Puzzling Evidence: Who has WMDs?

Feature story - 26 April, 2004
While the glare of the world's media is focused upon the release of Mordechai Vanunu after 18 years in prison for revealing the world's most open secret - that Israel has the bomb - diplomats from all over the world are preparing for an important, little reported, international nuclear weapons control conference deep in the bowels of the UN in New York. And while the conference may not be secret, a whistleblower could certainly reveal much about the treaty's dark underside that most people don't know, and which may someday hurt them.

Puzzlin Evidence: who is this man, and how many nuclear weapons does he have?

The conference's official title is the third nuclear Non-Proliferation Treaty Preparatory Committee (NPT PrepCom) meeting for the 2005 NPT Review Conference (RevCon).

Sound exciting? Actually, it's about as dull as dirty dishwater. Sound important? Yes, it is, for anyone concerned about weapons of mass destruction of the nuclear variety, whether they're owned by so-called "rogue states" or self-declared "responsible global citizens".

Who owns nuclear weapons and how many? While it shouldn't be a puzzle to the folks at the Non Proliferation Treaty, we've produced a little game to remind them. Those governments which have been leading the search for weapons of mass destruction in other countries might need particular help unjumbling where to find them.

Long before Vanunu went to jail, throughout the 1960's diplomats gathered in Geneva to negotiate a treaty - the nuclear Non-Proliferation Treaty or NPT, which entered into force in 1970. A deal was struck: the five nuclear weapons nation agreed to disarm while every other nation would renounce nuclear weapons in return for access to so-called civil nuclear technology. Only three states remain outside the NPT - India, Israel and Pakistan. North Korea is a state in limbo, neither in nor out. It is the most universally adhered to treaty in the world.

Tipping point

This meeting will be an important test for the international community's resolve on nuclear non-proliferation and disarmament. At the last Review Conference, in 2000, consensus was only just achieved on a series of 13 "practical steps for the systematic and progressive efforts" to control the spread of nuclear weapons. Those steps include sensible things like supporting the global ban on nuclear testing and starting negotiations on a treaty banning the production, possession and use of nuclear materials for nuclear bombs.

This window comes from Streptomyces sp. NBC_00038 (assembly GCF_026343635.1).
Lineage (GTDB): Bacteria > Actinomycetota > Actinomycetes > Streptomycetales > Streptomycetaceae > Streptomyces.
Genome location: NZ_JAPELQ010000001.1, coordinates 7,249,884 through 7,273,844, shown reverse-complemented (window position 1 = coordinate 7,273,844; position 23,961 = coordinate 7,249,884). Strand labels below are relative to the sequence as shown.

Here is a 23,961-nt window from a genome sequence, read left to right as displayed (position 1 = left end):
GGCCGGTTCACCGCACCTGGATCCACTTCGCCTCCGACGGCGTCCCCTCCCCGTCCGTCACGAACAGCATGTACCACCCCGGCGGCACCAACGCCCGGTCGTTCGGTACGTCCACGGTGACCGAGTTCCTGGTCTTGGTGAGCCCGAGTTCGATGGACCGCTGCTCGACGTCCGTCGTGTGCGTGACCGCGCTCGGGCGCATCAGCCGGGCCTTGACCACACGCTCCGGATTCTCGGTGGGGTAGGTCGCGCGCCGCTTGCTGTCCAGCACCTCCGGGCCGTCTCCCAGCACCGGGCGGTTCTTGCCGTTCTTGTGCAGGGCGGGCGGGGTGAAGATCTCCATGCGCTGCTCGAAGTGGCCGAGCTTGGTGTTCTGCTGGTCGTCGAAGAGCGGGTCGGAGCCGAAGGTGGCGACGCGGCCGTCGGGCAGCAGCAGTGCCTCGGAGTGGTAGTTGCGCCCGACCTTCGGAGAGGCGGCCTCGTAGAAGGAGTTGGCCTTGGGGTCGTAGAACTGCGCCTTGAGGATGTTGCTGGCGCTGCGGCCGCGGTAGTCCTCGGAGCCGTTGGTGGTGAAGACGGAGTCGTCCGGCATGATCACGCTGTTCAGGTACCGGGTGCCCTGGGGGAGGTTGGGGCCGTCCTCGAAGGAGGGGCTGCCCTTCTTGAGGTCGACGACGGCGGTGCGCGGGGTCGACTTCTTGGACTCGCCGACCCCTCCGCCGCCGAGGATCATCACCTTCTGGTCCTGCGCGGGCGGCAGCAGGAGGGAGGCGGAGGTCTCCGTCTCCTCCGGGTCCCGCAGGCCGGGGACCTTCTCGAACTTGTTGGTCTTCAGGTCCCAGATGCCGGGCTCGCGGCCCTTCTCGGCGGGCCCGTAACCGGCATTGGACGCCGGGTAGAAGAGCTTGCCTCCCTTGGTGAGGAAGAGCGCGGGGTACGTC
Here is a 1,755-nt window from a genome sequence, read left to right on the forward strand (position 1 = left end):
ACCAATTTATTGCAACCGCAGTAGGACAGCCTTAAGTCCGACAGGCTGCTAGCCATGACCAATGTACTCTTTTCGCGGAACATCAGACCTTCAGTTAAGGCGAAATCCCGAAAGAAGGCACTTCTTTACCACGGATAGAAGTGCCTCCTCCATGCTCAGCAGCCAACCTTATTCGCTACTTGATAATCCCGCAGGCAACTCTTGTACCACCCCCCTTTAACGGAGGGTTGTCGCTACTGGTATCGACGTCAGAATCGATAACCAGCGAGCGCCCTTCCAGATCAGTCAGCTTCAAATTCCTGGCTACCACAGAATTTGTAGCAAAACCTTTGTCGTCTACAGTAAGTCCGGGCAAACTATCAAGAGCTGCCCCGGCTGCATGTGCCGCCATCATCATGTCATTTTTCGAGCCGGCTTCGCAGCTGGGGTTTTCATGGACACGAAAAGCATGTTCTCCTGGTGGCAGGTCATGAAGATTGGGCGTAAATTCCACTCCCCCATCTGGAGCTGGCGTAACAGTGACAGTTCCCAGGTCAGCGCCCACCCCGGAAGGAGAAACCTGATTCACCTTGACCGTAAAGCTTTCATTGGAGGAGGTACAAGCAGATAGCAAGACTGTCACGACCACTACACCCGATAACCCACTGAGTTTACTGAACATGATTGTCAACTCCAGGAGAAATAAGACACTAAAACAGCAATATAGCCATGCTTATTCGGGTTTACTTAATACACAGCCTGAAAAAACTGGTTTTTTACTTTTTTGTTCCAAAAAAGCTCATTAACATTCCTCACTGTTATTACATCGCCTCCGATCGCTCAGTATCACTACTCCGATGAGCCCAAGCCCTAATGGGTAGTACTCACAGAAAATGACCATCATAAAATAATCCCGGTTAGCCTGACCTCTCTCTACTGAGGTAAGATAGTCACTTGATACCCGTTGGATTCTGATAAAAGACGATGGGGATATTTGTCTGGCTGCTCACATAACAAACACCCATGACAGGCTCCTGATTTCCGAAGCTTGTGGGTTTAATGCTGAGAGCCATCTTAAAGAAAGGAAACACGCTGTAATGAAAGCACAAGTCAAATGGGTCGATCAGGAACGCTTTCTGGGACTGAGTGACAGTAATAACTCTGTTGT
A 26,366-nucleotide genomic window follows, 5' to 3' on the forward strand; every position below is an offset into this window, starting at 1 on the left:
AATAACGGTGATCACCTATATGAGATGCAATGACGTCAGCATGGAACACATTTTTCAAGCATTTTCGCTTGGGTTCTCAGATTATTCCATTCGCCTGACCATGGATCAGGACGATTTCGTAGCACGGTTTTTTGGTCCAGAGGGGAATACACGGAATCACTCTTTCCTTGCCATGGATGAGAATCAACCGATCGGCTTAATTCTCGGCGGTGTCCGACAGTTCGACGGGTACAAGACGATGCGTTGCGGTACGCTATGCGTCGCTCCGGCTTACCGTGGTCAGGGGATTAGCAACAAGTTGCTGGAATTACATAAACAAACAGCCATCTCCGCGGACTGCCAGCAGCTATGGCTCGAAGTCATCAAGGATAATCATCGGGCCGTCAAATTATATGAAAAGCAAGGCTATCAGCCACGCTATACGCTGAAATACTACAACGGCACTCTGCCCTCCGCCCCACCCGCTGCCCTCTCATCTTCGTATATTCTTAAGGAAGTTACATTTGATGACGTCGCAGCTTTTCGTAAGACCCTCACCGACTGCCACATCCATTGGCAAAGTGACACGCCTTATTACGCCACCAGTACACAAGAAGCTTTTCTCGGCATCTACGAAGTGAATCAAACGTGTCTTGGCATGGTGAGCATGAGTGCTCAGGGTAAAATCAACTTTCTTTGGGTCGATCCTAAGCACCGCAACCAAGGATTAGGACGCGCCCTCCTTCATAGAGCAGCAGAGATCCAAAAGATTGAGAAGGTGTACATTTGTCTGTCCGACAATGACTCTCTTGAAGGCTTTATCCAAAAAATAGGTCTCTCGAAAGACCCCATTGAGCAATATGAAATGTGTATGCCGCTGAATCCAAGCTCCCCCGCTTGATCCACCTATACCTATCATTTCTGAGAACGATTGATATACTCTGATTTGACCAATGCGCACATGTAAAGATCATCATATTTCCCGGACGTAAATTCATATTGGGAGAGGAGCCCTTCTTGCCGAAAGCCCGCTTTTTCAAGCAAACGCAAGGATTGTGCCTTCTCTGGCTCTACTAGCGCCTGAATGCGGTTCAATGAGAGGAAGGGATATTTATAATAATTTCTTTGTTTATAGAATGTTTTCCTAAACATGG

Nothing radical, just steps that urgently need to be implemented, yet even these tiny steps are continually blocked by those who have the most to lose: their weapons of mass destruction. We all know who they are: the US, Russia, China, France and Britain.

Four years on, President Bush is spending over US$5,000 million every year maintaining an arsenal of over 10,000 nuclear weapons. He's planning to spend US$485 million over the next five years on developing and producing a new nuclear weapon commonly known as a "bunker buster" -- a low-yield nuclear bomb designed to smash its way into the ground to destroy hardened underground targets. (The fact that Saddam Hussein was discovered in a conventional basement has somehow not discouraged the development of this weapon) The US military's Defence Science Board recently proposed scrapping most of the US nuclear arsenal and replacing it with smaller yield nuclear weapons that would "minimize collateral damage". The Bush Administration's doctrine of "preventive war" declares that the US would be justified in using nuclear weapons against anyone in any conflict even before they actually attacked.

A treaty in critical condition

The international nuclear non-proliferation regime has been in crisis since President Bush took office. Body blow after body blow has been struck to this fragile international regime: The US has failed to sign up to the global ban on nuclear testing. Bush is preparing the way to actually resume nuclear testing. The US government disagrees with crucial elements of the hard-won NPT '13 steps'. They refuse to enter into arms-control negotiations with Russia that would lead to 'real' reductions in nuclear arsenals. They brought about the collapse of negotiations on a verification regime for the treaty that bans biological weapons.

This is no longer a battered and bruised regime in need of a bit of repair mixed with some tender loving care. The international nuclear non-proliferation and disarmament regime is on life support, and the Bush administration is intent on pulling the plug.

We believe that the '13 steps' should neither be weakened nor renegotiated, but should be strengthened by the 2005 NPT meeting.

We're proposing language that, if adopted and implemented by all NPT Member States, would take the NPT process further towards achieving its end goal of "a treaty on general and complete disarmament under strict and effective international control".

We hope those states which possess weapons of mass destruction will heed their own agreements, and start down the path of a world free of nuclear weapons.

The NPT needs a Vanunu: someone to blow the lid off the lies that a few powerful states have been telling for almost 40 years, and calling for them to get rid of their weapons of mass destruction.

More Info:

Read Greenpeace's in-depth background and briefing documents in the NPT Policy Corner.

Read our comments on the NPT '13 Steps'.